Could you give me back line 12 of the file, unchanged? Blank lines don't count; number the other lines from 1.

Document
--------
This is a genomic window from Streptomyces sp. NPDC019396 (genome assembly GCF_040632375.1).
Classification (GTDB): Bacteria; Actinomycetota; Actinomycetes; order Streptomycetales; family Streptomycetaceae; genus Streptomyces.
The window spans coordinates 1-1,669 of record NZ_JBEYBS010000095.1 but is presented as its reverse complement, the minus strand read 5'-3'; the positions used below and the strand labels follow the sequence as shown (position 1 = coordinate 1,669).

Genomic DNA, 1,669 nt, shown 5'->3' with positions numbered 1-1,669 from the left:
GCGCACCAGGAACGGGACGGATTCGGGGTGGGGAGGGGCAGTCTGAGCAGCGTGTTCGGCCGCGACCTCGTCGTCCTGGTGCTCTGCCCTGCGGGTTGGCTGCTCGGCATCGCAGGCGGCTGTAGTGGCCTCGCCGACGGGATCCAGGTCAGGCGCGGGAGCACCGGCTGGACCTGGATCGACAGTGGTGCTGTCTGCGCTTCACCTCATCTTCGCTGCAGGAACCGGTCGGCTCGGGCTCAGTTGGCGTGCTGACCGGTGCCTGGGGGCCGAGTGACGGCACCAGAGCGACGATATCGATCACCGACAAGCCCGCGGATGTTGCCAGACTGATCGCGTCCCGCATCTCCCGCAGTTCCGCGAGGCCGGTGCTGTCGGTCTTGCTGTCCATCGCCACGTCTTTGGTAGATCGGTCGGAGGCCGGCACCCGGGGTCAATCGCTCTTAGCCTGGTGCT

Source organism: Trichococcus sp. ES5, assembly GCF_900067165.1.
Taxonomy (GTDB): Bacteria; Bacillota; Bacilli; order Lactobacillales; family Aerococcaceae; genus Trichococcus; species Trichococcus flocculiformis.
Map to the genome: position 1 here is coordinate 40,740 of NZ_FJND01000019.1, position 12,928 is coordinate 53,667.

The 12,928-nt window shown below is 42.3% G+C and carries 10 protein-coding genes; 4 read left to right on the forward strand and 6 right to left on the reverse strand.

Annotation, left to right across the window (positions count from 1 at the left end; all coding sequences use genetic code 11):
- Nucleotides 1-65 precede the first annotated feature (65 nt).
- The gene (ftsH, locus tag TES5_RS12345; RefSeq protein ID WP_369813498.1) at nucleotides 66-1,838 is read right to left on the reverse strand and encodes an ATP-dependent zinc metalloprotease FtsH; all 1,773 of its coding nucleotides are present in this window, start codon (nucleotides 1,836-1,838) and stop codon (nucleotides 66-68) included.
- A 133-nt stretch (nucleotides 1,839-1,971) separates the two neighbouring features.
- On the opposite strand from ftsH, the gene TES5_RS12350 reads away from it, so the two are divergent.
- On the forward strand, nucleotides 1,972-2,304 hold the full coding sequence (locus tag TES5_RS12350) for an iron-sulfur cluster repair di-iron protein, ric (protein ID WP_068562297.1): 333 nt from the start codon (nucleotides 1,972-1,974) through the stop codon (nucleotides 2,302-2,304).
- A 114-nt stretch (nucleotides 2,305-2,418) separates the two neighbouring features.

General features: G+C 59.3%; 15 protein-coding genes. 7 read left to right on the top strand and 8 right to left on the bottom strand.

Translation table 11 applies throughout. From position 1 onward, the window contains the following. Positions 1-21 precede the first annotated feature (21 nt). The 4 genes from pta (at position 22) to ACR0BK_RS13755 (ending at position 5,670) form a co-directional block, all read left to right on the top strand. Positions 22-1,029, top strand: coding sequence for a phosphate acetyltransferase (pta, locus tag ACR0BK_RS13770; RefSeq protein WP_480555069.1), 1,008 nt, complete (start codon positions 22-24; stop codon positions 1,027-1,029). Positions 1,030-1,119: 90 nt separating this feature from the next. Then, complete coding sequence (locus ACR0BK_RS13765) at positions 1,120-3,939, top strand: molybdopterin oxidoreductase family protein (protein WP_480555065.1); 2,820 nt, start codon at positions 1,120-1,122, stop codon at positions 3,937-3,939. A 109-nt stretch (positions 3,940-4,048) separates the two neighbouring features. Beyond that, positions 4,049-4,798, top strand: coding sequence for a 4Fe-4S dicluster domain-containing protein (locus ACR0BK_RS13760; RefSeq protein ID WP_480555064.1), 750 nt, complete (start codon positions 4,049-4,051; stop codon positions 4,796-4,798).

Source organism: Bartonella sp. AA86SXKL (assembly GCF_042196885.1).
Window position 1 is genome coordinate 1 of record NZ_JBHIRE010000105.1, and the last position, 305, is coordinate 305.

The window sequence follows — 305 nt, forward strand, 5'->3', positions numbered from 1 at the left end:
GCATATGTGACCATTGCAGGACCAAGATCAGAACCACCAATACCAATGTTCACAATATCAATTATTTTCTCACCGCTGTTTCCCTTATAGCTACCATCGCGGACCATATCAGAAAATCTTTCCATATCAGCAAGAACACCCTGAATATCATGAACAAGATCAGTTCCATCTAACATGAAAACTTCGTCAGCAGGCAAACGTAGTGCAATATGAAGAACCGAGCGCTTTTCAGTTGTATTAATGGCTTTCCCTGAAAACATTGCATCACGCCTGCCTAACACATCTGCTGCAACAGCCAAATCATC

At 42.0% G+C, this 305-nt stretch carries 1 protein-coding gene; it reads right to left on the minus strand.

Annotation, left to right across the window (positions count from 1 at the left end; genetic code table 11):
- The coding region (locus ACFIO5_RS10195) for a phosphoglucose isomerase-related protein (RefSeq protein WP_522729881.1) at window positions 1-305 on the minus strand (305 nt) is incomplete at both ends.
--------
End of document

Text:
- The gene (ftsH, locus tag TES5_RS12345; RefSeq protein ID WP_369813498.1) at nucleotides 66-1,838 is read right to left on the reverse strand and encodes an ATP-dependent zinc metalloprotease FtsH; all 1,773 of its coding nucleotides are present in this window, start codon (nucleotides 1,836-1,838) and stop codon (nucleotides 66-68) included.